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The colors of the emergency clinic waiting room were soothing pastels. The television was on in the background to provide some distraction. But Sandy Chimney was still nervous as she waited for news about Maggie.
Maggie is 12 years old and had a fever of 104 degrees.
"I was scared to death that the fever would keep going up, and I'd wake up in the morning and she'd be dead," said Ms. Chimney, of Perrysburg.
So she brought Maggie - her beloved Miniature Schnauzer with such a long, expensive medical history that she calls her the "million-dollar dog"- to the Animal Emergency and Critical Care Center of Toledo, Inc. on Central Avenue.
The clinic is open all night as well as weekends and holidays, making it the best hope for many local pet owners who need veterinary attention after traditional office hours and who can't wait until morning.
On any given night, it's like an episode of ER inside (minus George Clooney and human patients). Past evenings have brought sick lizards, pregnant pets, greyhounds that had been in fights, a cat shot with an arrow, a small dog that ate more than a pound of gravel, and a cat that was ADR.
"Ain't Doing Right," explained veterinary technician Christine Ballez.
That's medical talk, and it pretty much describes all of the animals that walk in here.
"We do just emergencies," said veterinarian and owner Kittsen McCumber. "We don't have appointments, and we don't turn anybody away."
LISA DUTTON / BLADE Enlarge
Some vets and animal clinics offer on-call service and others have veterinary technicians staffed around the clock, but this center is the only one in the Toledo area with a doctor on-site all night. It is one of 16 emergency hospitals in the state listed by the Veterinary Emergency and Critical Care Society in San Antonio, which has about 3,000 members.
Extra hours require extra money, so a visit to this vet will cost more than a regular one. Depending on what time the pet arrives, a weeknight exam can cost between $60 and $70; weekends are between $65 and $75, and holidays are $85. Any tests or treatment or surgery is extra.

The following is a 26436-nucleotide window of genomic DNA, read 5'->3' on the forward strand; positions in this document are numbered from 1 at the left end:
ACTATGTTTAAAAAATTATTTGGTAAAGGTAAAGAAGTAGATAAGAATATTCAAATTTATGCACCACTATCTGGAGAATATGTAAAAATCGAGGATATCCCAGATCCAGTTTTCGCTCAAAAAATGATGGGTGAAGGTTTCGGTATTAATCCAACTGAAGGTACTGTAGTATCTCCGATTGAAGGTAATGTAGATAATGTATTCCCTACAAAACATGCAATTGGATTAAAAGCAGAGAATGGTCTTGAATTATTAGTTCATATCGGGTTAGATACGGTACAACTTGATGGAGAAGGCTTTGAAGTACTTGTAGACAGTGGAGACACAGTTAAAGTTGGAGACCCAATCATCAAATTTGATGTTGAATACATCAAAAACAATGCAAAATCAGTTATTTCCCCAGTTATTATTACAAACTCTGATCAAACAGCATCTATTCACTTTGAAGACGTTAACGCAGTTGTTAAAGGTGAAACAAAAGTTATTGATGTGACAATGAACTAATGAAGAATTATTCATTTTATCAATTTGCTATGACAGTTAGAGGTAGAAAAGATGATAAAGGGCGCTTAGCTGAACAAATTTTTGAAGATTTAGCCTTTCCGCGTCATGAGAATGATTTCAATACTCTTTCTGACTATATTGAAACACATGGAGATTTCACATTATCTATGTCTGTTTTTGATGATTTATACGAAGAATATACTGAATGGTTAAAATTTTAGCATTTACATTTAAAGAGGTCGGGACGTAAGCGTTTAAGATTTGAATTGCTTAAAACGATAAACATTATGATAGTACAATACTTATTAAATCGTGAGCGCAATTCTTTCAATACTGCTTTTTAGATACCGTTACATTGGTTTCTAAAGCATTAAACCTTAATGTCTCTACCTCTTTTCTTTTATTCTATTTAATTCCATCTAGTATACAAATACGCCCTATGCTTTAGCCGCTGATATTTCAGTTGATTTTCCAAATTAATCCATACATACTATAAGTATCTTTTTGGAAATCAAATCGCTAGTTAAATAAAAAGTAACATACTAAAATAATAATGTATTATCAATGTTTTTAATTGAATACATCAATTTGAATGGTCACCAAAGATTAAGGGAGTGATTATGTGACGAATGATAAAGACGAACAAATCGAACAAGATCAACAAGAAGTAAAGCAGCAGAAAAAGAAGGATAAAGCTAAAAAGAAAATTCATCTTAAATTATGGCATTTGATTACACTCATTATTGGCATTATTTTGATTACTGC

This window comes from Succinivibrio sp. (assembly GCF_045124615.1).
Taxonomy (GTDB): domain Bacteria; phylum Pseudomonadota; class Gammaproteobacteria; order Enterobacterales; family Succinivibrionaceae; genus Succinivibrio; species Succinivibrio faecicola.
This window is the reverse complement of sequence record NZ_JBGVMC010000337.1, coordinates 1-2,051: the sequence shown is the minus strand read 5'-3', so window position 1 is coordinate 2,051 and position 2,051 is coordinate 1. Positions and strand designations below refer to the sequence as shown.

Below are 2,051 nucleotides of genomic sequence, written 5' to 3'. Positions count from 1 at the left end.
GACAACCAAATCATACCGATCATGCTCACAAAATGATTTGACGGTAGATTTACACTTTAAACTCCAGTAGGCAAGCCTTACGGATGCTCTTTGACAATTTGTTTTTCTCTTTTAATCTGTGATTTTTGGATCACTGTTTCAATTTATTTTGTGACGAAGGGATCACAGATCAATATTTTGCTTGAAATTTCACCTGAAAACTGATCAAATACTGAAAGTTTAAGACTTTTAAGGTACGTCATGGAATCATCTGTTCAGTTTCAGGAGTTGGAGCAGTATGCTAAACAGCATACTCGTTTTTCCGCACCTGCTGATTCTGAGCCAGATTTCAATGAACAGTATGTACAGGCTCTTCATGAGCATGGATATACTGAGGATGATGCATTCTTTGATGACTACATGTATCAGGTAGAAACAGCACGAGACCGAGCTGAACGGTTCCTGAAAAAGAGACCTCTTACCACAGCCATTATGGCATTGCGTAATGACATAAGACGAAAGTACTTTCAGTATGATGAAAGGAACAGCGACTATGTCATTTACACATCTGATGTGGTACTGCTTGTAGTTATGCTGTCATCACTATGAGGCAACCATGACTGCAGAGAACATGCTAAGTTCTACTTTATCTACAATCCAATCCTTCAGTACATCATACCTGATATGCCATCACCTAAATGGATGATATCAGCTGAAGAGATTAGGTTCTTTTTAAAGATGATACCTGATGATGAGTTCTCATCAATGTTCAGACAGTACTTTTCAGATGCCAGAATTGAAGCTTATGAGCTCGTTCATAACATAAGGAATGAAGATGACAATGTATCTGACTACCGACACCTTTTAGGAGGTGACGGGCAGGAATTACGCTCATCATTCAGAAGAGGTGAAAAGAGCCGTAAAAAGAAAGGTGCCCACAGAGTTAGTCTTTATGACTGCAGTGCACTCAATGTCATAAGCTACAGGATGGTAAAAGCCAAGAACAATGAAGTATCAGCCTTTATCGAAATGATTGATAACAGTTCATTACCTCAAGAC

The clinic isn't open during the day and doesn't do things like dental cleaning and spaying and neutering. Its hours are 6 p.m. to 8 a.m. during the week. On weekends, it opens at 6 p.m. Friday and remains open straight through 8 a.m. Monday. It's open for all the major holidays too, even the Ohio State-Michigan game.
"Christmas Day for some reason some reason is busy," Dr. McCumber said. "They eat tinsel. They eat the chocolate. They eat the gifts. They eat the ham that's sitting on the table for everybody to eat. They tend to get into trouble."
It got started over 20 years ago as an alternative to one vet covering the entire city one night, another doctor covering the next, according to Jim Galvin, owner of West Toledo Animal Hospital who started the center with more than a dozen others.
That's good news for people like Erica Baker and her mom, Barb. They brought in Sophie, a chihuahua mix, after she started shaking and vomiting one night.
"We went through the phone book looking for a vet that was open. There was none," Barb Baker said.
Looking at Sophie, she said, "This is your only option."
Sometimes the doctors recommend a course of treatment or things to look for and then send the pet back home. At others, they keep the animal overnight for observation, fluids, and other treatment. (Sophie went home about 10:30 p.m., still shaking a little.)
Though they don't get to see healthy animals and usually don't get to see how cases are resolved - most pets go back to their regular vet when the morning comes - there are other rewards for those who work at the clinic.
"I kind of fell in love with the excitement," said Jim Walasinski, a veterinary technician.
What kind of excitement? Dogs making weird noises. Dogs with reverse sneezes. Dogs shaking. Dogs vomiting.
Some nights, things are so busy the employees hardly have time to sit down. And it's hard to ever know what to expect.
"I've taken pantyhose out of dogs," said Dr. Jody Ehrmin. "You name it, they'll eat it."
Sometimes, all the medical knowledge in the world can't save a pet, and Dr. Ehrmin concedes that it can be upsetting. But, she said, "It's not all sad. I truly feel that I am helping to relieve suffering here."
That's all Heidi Sitzenstock wanted when she brought her 6-month-old dog, a Brittany spaniel named Puddin'head Joe - PUD for short - after he cut his foot while he was outside. She drove up from Maumee, but that's nothing for her. In order to get PUD originally, she drove all the way out to Oklahoma. That's love.
The dog needed five stitches to take care of the wound. When he came out - front left leg covered in a sky blue wrap - he looked a little woozy.
"It's OK," Ms. Sitzenstock said. "We're gonna go home."
Contact Ryan E. Smith at: firstname.lastname@example.org or 419-724-6103.